The Day Is Not Far Off When Toilet Water Will Have To Be Purified And Used. If you are asked to drink water used in the toilet, you will surely refuse without thinking twice. It is disgusting to even think of drinking such water. You do not want to be frustrated if you cannot get the right pitch, so invest in a good capo.
However, in the future, most people will have to drink treated wastewater like this. This is because the world is already facing a shortage of clean water. But 97% of the world’s water is seawater. About 1.8% of the remaining 3% is ice in glaciers. As a result, only about 1% of the Earth’s available freshwater is available. About 87% of the world’s freshwater is found in lakes. In addition, rivers, waterfalls, etc., are also freshwater. That is why the existing freshwater is not at a suitable level for drinking. For example, human activities may add toxic chemicals to rivers, streams, ponds, and lakes.
The amount of freshwater consumed per day by an urban family is approximately 262 liters. This amount is used for all household chores such as cooking, drinking, using the toilet, washing clothes, bathing, and watering flowers.
The highest percentage of domestic water consumption is spent on toilets. It’s about 30%. Bathing costs about 26%. About 21% for laundry. About 15% for cooking and drinking. The rest is for other things.
A Lesson From Namibia
The date for cleaning and utilizing toilet water is not extended. There are countries where toilet waste is cleaned and used for drinking on a large scale. Take Namibia, for example. Namibia turned to it in 1968. The experiment was conducted in Windhoek, Namibia. Its Goreangab refinery can purify 21,000 cubic meters of water per day. The city of Windhoek needs about 75,000 cubic meters of water to meet its water needs. That is, this toilet water purification project can meet approximately 1/3 of the city’s water needs. A large-scale project to purify and drink toilet water was launched in January 2008 in Orange City, California.
Toilet wastewater collected through toilet systems in the Costa Mesa, Fullerton, and Newport areas is treated through treatment tanks and managed in a pond in Anaheim. It is then passed through clay sand and rocks to filter the water. In Sandiego, it was also proposed to start a project to treat and use wastewater. But Mayor Jerry Sanders and his supporters opposed the proposal. The majority of the citizens objected, saying that they did not like this system. Therefore, the proposal had to be withdrawn. Despite their opposition to the San Diego Wastewater Project, they were still in dire water. About 90% of San Diego’s water needs are met by imported water. Despite the Mayor’s objections, it was difficult for the water authority to continue to supply water to the people of the city. Therefore, the Water Authority continued to inform the Mayor to think flexibly about alternative projects.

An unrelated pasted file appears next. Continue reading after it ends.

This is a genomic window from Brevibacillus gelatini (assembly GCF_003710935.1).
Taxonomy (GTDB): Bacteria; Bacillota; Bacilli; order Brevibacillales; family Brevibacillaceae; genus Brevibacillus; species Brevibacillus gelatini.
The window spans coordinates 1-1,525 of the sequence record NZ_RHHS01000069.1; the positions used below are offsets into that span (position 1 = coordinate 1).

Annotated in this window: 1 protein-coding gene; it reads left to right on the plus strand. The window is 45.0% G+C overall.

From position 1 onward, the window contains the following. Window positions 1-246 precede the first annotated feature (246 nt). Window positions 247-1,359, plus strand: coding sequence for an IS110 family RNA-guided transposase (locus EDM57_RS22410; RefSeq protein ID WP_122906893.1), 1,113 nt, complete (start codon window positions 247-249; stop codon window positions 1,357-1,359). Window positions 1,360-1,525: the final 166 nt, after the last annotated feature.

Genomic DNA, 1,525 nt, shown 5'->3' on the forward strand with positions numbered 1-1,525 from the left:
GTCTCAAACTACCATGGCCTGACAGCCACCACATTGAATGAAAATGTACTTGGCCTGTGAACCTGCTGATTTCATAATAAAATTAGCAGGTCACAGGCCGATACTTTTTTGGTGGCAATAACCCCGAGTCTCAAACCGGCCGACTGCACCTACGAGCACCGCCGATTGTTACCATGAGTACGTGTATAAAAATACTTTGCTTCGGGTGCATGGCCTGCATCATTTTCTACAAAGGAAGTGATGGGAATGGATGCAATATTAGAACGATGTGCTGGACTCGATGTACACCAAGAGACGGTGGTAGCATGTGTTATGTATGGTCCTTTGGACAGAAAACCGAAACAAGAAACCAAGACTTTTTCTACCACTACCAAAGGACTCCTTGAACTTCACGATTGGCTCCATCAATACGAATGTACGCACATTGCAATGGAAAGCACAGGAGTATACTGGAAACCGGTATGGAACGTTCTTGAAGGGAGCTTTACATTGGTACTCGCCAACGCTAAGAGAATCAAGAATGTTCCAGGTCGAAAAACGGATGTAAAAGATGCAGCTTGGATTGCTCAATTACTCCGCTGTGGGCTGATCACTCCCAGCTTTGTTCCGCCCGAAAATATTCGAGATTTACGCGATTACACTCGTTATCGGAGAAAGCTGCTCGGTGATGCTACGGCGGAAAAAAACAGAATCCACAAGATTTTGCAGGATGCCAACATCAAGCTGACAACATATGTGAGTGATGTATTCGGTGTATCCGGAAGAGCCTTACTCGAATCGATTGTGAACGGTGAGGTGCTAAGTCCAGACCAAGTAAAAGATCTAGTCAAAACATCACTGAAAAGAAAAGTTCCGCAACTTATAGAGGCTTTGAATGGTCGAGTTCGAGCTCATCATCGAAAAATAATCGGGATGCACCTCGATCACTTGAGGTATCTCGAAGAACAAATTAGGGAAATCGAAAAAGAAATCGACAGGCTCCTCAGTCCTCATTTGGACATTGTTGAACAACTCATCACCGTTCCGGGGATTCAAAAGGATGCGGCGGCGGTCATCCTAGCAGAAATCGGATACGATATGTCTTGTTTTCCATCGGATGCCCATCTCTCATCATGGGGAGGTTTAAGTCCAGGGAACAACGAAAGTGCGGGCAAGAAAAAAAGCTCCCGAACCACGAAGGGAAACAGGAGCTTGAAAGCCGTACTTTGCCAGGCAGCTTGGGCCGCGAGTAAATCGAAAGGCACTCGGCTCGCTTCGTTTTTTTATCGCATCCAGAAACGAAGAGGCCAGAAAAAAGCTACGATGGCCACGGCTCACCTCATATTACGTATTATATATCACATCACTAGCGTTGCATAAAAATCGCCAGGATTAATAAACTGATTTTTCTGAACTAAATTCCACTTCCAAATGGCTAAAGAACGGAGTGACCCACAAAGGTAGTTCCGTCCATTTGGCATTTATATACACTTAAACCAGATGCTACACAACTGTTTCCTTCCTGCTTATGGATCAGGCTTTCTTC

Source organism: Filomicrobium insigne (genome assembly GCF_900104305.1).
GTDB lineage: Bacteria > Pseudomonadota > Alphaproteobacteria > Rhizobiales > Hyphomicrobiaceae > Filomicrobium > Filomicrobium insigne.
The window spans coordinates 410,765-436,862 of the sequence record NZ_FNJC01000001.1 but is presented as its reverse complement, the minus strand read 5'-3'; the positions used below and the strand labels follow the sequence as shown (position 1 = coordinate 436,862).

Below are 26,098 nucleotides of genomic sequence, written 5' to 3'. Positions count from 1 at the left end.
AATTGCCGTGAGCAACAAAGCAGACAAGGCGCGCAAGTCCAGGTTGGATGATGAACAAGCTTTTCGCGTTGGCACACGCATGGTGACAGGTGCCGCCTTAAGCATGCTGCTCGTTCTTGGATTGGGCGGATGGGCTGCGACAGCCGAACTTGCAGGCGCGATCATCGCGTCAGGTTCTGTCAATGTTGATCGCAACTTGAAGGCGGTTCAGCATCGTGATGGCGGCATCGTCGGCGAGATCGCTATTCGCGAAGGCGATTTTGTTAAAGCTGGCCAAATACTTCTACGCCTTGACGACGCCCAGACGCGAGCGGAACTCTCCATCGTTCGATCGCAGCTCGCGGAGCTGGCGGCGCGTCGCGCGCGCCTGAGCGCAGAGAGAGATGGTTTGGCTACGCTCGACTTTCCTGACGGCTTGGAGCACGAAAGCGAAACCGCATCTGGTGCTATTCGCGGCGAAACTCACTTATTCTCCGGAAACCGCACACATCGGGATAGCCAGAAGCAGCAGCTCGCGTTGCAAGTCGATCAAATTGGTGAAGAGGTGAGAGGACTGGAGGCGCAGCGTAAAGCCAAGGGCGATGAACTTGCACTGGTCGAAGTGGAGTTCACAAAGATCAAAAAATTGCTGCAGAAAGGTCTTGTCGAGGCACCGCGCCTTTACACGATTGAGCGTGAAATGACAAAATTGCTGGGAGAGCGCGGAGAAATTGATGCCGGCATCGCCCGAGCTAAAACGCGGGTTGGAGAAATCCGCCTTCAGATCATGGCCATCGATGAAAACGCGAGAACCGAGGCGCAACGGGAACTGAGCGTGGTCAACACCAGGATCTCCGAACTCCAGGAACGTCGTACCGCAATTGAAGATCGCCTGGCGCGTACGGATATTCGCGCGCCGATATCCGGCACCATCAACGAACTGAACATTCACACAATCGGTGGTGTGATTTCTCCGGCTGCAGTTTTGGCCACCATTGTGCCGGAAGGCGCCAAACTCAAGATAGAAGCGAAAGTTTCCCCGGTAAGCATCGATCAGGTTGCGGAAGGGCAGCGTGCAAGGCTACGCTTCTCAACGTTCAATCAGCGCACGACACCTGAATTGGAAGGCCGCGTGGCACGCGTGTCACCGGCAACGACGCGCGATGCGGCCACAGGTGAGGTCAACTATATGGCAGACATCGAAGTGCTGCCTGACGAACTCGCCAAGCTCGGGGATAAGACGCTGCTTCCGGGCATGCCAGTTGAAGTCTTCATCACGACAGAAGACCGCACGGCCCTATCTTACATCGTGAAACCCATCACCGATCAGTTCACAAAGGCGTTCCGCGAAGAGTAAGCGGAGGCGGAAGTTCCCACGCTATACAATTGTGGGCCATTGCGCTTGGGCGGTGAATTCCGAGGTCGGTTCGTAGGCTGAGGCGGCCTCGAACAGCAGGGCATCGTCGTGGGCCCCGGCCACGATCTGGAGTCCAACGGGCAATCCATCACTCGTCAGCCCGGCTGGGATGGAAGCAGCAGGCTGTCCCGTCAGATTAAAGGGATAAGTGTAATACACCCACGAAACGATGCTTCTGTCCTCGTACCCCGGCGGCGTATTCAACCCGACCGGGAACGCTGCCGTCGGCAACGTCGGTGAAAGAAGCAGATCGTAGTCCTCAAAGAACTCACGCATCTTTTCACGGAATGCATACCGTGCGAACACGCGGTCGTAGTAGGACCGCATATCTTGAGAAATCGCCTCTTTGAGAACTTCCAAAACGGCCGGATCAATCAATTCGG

Large-scale public surveys were conducted in 2004 in San Diego. The survey asked whether they agreed with the project to purify and use toilet water. 63% disliked the project. So the Water Authority had to withdraw again. During this time, the city faced many problems. Due to the depletion of reservoirs in San Diego, not 80% but 100% of the water had to be purchased from outside. Water was brought to San Diego from the Colorado River. So even getting drinking water was becoming a problem. Investors who had invested in San Diego began to pay attention to the situation about water, and they began to discuss this with its factory owners. If the water issue is not resolved, they have decided to withdraw their investments from San Diego and relocate their factories to other areas.
On this occasion, Mayor Sanders told them not to leave the city as they had no intention of further opposing the process of purifying toilet water. He agreed to convert this toilet water into drinking water because it was not voluntary but something else that could be done. The city government is already officially committed to the project, which is expected to bear fruit by the end of this decade. At that time, 7% to 10% of the city’s network needs will be met by purified toilet water. Recently, a survey was conducted on a project to purify toilet water again. Only less than 25% opposed it.
The Most Difficult Is Brain Refining.
Purifying toilet water is not that difficult. The most challenging task is to change the prevailing attitudes in people’s minds about this water. People do not want to change in a moment what they have believed for a long time. They are particularly reluctant to approach anything that has long been believed to be disgusting. In addition to reluctance, they also have fear. Someone who is terribly afraid of a snake is afraid to even approach a snake who claims to have saved a tooth. On the one hand, the person cannot be blamed for that fear.
Disgust with human feces and urine is not limited to one culture. It is not limited to humans. Some animals also detest their feces. But animals like gorillas seem to prefer to eat their feces. But we must not forget that urine is also used as a medicine for some diseases.
“Water will be in greater demand and value in the next century than the current oil demand. So we have to go some way to get clean water,” said Bill Cooper, director of the University of California’s Center for Urban Water Testing. What he says is true. 1/8 of the world’s people do not have access to drinking water. It is also true that it is something different.
This change that is taking place in America today will probably have to be made by us tomorrow.
Could you go and check my other article also?